Credit cards vs. prepaid cards

A prepaid card is similar in some ways to a debit card, in that you are spending your own money – not a bank's money – when making purchases.

However, unlike a debit card, a prepaid card is not linked to a bank account. Instead, you load cash onto the prepaid card in advance to create a positive balance, and the balance reduces as you use the card to make purchases.

You cannot spend more than the amount pre-loaded onto the card, but it may be possible to keep topping up the balance by loading more cash onto the same card.

Common credit card features

Credit cards often have other features, besides being a convenient means of payment with access to a revolving line of credit.

The credit card market is very competitive, and in order to make their cards attractive to a wide variety of consumers, banks tend to offer a range of cards. The range may start with a basic card with no extra features and a low or even no annual fee. Further up the range, cards with more features will have a higher annual fee.

A card's features may include some or all of:

Credit card alternatives

Since everyone's financial situation is unique, what alternatives are available will depend on what you want to do.

  • If you just want to have access to funds for a rainy day, then a line of credit is worth considering.
  • If you want to fund a large one-off purchase and you don't care about earning points or cashback, then a personal loan is an option.
  • And if you would like to pay off your credit cards, then you should consider a debt consolidation plan to get your finances under control.
  • Consider a buy now pay later service if you don't trust yourself to repay the balance in a set period of time.
  • However, if you really do get cashback rebates and air miles on everyday spending, then there really isn't an alternative to using a credit card.

Learn about credit cards

Get helpful tips and answers to your questions about credit cards from our experts.

  • FAQs

  • Glossary

  • Pros & cons

  • Tips

Are credit cards free?

Some cards have the potential to be free if used carefully. For example, if a credit card has no annual fee, and you never miss paying off your total purchases balance on or before the due date (and therefore never incur interest charges and late payment fees) and never make overseas purchases while online or while travelling (and therefore never incur foreign transaction fees), then you could operate your credit card account free of charge.

But most cards do have an annual fee, and many cardholders do fail to pay off their balance on time, resulting in interest charges and late payment fees. In addition to the fees they charge to merchants for processing your purchase transactions, fees and interest charges are some of the ways in which banks make a profit from credit cards.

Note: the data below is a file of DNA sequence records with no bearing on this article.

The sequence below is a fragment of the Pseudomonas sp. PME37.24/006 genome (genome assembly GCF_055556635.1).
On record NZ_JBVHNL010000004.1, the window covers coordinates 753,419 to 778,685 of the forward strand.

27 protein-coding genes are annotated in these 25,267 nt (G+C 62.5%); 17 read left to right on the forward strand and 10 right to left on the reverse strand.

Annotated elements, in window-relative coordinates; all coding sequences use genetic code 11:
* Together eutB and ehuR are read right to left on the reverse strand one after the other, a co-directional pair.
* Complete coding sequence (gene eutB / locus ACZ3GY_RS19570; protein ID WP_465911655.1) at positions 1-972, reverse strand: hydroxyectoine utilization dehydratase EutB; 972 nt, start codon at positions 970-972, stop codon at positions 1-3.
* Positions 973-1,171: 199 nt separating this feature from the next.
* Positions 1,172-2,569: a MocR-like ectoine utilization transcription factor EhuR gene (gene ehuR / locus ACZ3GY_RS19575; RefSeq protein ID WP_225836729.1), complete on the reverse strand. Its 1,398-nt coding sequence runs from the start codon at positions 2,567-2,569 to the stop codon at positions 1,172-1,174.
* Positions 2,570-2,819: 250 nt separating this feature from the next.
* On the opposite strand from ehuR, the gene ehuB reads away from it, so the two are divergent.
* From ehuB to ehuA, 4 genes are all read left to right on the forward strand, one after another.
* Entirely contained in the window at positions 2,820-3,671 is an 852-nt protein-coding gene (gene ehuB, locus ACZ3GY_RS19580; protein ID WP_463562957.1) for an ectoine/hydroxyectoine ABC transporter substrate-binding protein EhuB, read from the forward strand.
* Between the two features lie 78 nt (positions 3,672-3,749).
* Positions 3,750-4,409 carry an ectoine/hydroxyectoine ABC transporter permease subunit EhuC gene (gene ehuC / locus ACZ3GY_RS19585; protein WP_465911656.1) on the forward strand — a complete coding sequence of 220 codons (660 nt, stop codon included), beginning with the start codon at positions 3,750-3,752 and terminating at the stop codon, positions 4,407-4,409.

So how much will a credit card cost me in terms of the annual fee?

Anywhere from $0 for a basic card with few or no benefits (other than a line of credit and payment convenience) to $800 or more for a premium card with air miles or rewards points and heaps of high-end lifestyle benefits and privileges. The vast majority of credit cards fall somewhere in the middle of these two extremes, and $192.60 is a typical fee.

Many credit cards do feature an automatic annual fee waiver for the first one or two years. Some cards waive the annual fee when a target spending amount has been reached in the previous year.

Do all credit cards earn air miles or rewards points?

No. Some may have other benefits instead, such as discounts or cashback on specific types of spending (e.g. petrol, groceries).

What are credit card foreign transaction fees?

Most banks charge a fee for credit card purchases you make from overseas merchants, when you are travelling or when you are shopping online. This is a fee of between 2.5% and 3.5% of the purchase price when converted to SGD. You will pay this fee whenever the merchant’s transaction processing centre is located outside Singapore, even though you may have made the payment in SGD (e.g. when shopping online) and were unaware that you were making a foreign transaction.

A small number of credit cards offer a waiver of foreign transaction fees as one of the card’s benefits.

What is a credit card minimum repayment?

Although we recommend that you try to repay your balance in full and on time every month, to avoid paying interest charges, paying the balance in full is not compulsory. But it is compulsory to make a least a minimum repayment each month, on or before the payment due date (to avoid a late payment fee). For most cards the minimum monthly repayment will be either $50 or 3% of the outstanding balance, whichever is greater.

How will making only minimum payments affect my credit score?